Baltimore County

2 women sue Randallstown insurance agent, State Farm

Two women who work for a State Farm insurance agent in Randallstown sued him and his corporate employer Tuesday, saying he repeatedly subjected them to sexual harassment, vile insults and a hostile work environment.

Kristi Mitchell and Veronica Cobb are seeking at least $4 million in punitive damages from the agent, Obie Sorrell, and State Farm Annuity and Life Insurance Co., a Fortune 500 company based in Bloomington, Ill., that has 17,000 agents and 68,000 employees.


Mitchell has been an office manager for State Farm since February 2002, and Cobb was hired in May as a customer-service manager.

The suit alleges that Sorrell repeatedly called Cobb a "prostitute" and a "whore" and accused her of sleeping with policyholders. When Cobb asked Sorrell not to call her a prostitute, according to the complaint, Sorrell replied, "This is my shop. My name is on the sign and if you don't like it you can get ... out."


According to the complaint, filed in Baltimore County Circuit Court, Sorrell "consistently rubbed plaintiffs' shoulders and backs, without their consent." Sorrell repeated the behavior as recently as Nov. 2 and said "this feels good," according to the suit.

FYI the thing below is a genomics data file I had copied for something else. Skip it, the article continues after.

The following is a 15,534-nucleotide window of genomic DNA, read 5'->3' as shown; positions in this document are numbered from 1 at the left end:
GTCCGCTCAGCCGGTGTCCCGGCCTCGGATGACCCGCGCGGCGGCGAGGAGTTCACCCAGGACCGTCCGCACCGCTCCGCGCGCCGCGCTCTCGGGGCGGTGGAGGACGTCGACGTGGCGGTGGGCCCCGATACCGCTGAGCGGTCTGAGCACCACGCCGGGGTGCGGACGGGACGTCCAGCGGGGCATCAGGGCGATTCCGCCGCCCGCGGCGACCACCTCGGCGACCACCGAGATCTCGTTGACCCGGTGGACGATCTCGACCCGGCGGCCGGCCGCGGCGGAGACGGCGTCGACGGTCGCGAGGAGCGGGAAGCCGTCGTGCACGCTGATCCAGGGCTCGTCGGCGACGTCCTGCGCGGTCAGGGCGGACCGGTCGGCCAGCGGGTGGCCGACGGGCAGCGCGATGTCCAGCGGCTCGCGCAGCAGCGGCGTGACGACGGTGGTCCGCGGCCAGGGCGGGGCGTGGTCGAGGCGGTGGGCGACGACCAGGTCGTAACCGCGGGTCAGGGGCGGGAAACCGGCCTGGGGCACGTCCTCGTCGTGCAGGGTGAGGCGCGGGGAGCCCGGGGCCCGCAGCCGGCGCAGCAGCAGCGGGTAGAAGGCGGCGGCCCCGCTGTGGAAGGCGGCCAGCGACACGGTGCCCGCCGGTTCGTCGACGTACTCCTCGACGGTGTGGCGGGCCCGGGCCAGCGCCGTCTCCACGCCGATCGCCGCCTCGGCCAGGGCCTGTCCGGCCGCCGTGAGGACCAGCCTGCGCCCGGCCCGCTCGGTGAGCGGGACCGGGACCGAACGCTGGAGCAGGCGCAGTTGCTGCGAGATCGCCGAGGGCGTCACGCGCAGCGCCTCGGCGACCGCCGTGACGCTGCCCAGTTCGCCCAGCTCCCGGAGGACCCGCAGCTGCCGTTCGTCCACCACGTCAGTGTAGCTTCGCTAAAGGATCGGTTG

The women say they told two State Farm officials, a field executive named Aaron Slater and a man who reports to him, Matthew Jenson, about Sorrell's alleged behavior, but nothing was done. Then, in a Nov. 17 meeting with the women, Slater "apologized for not addressing the problem" but "kept asking if plaintiffs were going to sue State Farm or just defendant Sorrell," according to the suit.

Sorrell did not respond to requests for comment, and Slater and Jenson could not be reached. Jen Alvarez, a State Farm spokeswoman in Virginia, said Wednesday that company officials had not had an opportunity to study the filing, and she would not discuss personnel issues.

"What we can tell you is that we take any allegations of this nature seriously, and will be thoroughly investigating the matter," Alvarez said.

According to the lawsuit, Sorrell "makes sexual comments" every time a woman enters the office and "constantly sends e-mails to plaintiffs of naked women." He also complained that his wife "never had sexual relations with him," the suit says.